Dr Wong also reiterated that poor sleep has been linked to hypertension, atherosclerosis (clogging or hardening of the arteries that is associated with ischaemic heart disease), heart failure, stroke, diabetes and obesity. Most researchers believe that insomnia is linked to cardiovascular health in two possible ways: (1) directly, via physical changes and (2) indirectly, via behavioral factors. First, physical changes include hypertension, appetite, inflammation, and other bodily stress reactions. Poor sleep increases inflammatory substances in your body, such as C-reactive protein and stress hormones (cortisol). Inflammation, the body’s protective response to injury, infection or disease, may be part of the reason poor sleep affects your cardiovascular system. Secondly, common behavioral factors of poor sleep are low mood, low motivation, and cognitive difficulties that can negatively impact decision-making about healthy behaviors.

Another condition that can affect heart health is sleep apnea, a condition that causes people to wake up frequently throughout the night. This disrupted sleep can lead to higher blood pressure at night and during the day, and may increase the risk for heart attacks and stroke. A study5 by the National Sleep Foundation found that over an eight-year period, men with severe sleep apnea were 58 percent more likely to develop congestive heart failure than men without the sleep apnea.

So now you know how important sleep is to heart health, what can you do?

  • Avoid caffeinated drinks near bedtime
  • Limit alcohol
  • Find time to exercise during the day
  • Turn off the computer, cell phone and television at least half an hour before going to sleep.
  • Make quality sleep a priority

For those who have difficulty sleeping, fortunately, insomnia is treatable, explained Dr Wong. Sleep medications and supplements can be helpful, but mental and behavioral strategies must be implemented for best effects. First, identify and acknowledge your problem. See your doctor to rule out medical reasons including side effects of medications that may affect sleep. Then, learn how to change your behaviors to maximize sleep, manage your thoughts and worries that interfere with sleep, and change your mind-set about sleep.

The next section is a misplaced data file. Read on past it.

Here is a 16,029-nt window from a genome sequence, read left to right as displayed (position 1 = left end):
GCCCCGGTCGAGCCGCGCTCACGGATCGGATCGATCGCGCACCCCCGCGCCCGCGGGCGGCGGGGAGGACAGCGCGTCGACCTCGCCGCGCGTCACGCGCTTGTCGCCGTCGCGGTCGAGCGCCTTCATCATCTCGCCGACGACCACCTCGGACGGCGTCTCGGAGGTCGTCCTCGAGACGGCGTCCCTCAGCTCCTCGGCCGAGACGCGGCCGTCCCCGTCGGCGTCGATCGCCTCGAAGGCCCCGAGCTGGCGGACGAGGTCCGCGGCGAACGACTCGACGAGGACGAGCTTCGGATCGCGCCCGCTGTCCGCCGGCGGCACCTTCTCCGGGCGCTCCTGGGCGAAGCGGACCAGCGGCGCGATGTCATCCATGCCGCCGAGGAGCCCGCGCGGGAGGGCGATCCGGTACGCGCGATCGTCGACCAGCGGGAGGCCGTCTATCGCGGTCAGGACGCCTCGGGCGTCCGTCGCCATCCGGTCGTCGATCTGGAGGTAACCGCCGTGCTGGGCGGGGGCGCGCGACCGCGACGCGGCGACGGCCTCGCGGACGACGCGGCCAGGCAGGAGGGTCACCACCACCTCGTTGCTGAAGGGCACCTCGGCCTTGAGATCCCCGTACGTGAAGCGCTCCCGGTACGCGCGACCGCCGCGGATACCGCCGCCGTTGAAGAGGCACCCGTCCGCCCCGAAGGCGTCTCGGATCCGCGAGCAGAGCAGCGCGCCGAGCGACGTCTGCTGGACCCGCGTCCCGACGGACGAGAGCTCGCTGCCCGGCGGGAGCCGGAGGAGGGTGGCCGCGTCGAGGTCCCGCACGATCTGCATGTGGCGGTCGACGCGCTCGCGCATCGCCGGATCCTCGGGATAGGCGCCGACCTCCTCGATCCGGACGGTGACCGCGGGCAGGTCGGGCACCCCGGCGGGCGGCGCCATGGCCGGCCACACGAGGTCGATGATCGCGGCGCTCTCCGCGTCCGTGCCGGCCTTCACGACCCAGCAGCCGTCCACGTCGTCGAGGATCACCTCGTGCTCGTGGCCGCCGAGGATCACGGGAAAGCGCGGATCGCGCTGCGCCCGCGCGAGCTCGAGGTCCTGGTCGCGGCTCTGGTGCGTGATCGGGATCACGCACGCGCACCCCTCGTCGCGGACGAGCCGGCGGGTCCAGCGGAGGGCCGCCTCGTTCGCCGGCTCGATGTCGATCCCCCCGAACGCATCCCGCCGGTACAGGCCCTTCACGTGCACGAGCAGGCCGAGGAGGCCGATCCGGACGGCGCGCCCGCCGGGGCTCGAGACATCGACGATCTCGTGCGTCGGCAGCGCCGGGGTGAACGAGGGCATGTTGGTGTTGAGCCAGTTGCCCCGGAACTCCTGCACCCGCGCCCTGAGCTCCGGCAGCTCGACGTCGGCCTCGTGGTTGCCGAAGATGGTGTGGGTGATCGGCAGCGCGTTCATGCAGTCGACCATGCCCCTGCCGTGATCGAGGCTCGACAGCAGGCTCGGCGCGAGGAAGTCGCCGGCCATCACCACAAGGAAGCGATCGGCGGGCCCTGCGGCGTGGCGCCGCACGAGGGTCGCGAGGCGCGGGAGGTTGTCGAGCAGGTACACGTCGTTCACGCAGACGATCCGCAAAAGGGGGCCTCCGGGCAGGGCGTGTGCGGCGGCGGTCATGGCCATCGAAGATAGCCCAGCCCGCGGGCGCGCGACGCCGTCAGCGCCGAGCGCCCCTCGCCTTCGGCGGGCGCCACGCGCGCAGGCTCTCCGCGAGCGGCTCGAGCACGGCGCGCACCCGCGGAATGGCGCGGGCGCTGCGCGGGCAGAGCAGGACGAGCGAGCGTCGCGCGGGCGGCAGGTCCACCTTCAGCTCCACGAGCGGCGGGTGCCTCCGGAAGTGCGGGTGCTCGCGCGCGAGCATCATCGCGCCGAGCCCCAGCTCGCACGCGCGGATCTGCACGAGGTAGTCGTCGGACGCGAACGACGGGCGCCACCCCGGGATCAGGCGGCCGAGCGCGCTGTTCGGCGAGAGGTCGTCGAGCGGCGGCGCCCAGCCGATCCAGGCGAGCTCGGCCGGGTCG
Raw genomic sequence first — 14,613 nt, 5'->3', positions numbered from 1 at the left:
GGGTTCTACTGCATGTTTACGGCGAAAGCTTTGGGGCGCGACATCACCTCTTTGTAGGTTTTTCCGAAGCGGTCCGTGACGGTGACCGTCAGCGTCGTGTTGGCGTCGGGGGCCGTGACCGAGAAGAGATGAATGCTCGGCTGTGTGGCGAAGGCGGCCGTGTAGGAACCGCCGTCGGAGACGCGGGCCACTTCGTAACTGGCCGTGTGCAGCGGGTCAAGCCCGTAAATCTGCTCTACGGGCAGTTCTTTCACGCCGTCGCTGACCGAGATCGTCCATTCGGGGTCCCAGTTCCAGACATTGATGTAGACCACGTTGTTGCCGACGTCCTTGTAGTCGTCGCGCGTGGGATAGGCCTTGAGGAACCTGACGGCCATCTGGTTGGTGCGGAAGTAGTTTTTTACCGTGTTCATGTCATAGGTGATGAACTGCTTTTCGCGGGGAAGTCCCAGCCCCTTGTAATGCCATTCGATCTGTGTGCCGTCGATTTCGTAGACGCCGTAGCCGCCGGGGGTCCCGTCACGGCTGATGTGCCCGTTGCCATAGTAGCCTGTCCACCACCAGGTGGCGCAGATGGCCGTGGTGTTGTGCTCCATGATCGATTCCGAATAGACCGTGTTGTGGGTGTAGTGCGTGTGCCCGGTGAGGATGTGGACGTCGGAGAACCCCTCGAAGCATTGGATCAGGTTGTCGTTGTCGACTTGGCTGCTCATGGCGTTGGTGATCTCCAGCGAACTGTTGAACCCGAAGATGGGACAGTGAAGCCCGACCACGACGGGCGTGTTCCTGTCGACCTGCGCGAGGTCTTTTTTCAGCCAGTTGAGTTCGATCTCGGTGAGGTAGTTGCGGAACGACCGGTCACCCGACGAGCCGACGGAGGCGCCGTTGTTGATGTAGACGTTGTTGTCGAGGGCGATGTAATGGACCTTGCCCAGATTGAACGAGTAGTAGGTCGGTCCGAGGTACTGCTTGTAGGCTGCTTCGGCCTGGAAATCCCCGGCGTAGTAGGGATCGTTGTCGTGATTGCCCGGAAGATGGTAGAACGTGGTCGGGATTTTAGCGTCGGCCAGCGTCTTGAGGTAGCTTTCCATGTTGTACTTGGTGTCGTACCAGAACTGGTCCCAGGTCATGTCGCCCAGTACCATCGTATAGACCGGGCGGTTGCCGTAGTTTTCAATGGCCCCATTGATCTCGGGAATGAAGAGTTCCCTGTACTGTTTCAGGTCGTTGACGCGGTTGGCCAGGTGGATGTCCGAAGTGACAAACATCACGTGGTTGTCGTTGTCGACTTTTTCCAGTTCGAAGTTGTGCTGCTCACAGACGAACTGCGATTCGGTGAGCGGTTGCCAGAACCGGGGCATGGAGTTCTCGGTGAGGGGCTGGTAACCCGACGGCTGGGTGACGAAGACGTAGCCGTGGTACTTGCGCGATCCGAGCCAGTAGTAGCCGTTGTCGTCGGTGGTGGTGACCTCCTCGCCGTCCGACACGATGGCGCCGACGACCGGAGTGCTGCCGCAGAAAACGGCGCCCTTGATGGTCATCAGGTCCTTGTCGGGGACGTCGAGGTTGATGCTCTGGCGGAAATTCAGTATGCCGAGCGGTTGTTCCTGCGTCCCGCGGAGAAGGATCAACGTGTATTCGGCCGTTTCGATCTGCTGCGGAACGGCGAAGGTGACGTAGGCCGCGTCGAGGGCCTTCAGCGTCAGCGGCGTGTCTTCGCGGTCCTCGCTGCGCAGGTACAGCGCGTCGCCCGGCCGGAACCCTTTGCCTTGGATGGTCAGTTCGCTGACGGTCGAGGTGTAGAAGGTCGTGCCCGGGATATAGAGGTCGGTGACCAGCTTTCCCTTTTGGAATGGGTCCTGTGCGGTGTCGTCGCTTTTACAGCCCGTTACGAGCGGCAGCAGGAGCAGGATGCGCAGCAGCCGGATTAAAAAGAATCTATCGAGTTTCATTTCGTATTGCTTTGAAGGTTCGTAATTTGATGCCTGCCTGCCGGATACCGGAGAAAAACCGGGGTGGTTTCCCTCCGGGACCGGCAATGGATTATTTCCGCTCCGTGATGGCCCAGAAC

By taking steps to achieve a healthy sleep pattern, you’ll feel better, sleep better and be doing your heart a favor.


  1. The impact of sleep disorders on glucose metabolism: endocrine and molecular mechanisms; Briançon-Marjollet et al Diabetol Metab Syndr. 2015; 7: 25. Published online 2015 Mar 24. doi: 10.1186/s13098-015-0018-3http://www.ncbi.nlm.nih.gov/pmc/articles/PMC4381534/
  2. Adverse Impact of Sleep Restriction and Circadian Misalignment on Autonomic Function in Healthy Young Adults; Daniela Grimaldi, Jason R. Carter, Eve Van Cauter, Rachel Leproult
  3. Sleep duration predicts cardiovascular outcomes: a systemantic review and meta-analysis of prospective studies (Cappuccio, F., et al., European Heart Journal, June 2011; vol 32: pp 1484-92)
  4. Sidney, S., et al., Journal of the American Medical Association, December 2008; vol 300: pp 2859-2866
  5. https://sleepfoundation.org/sleep-news/sleep-apnea-linked-heart-disease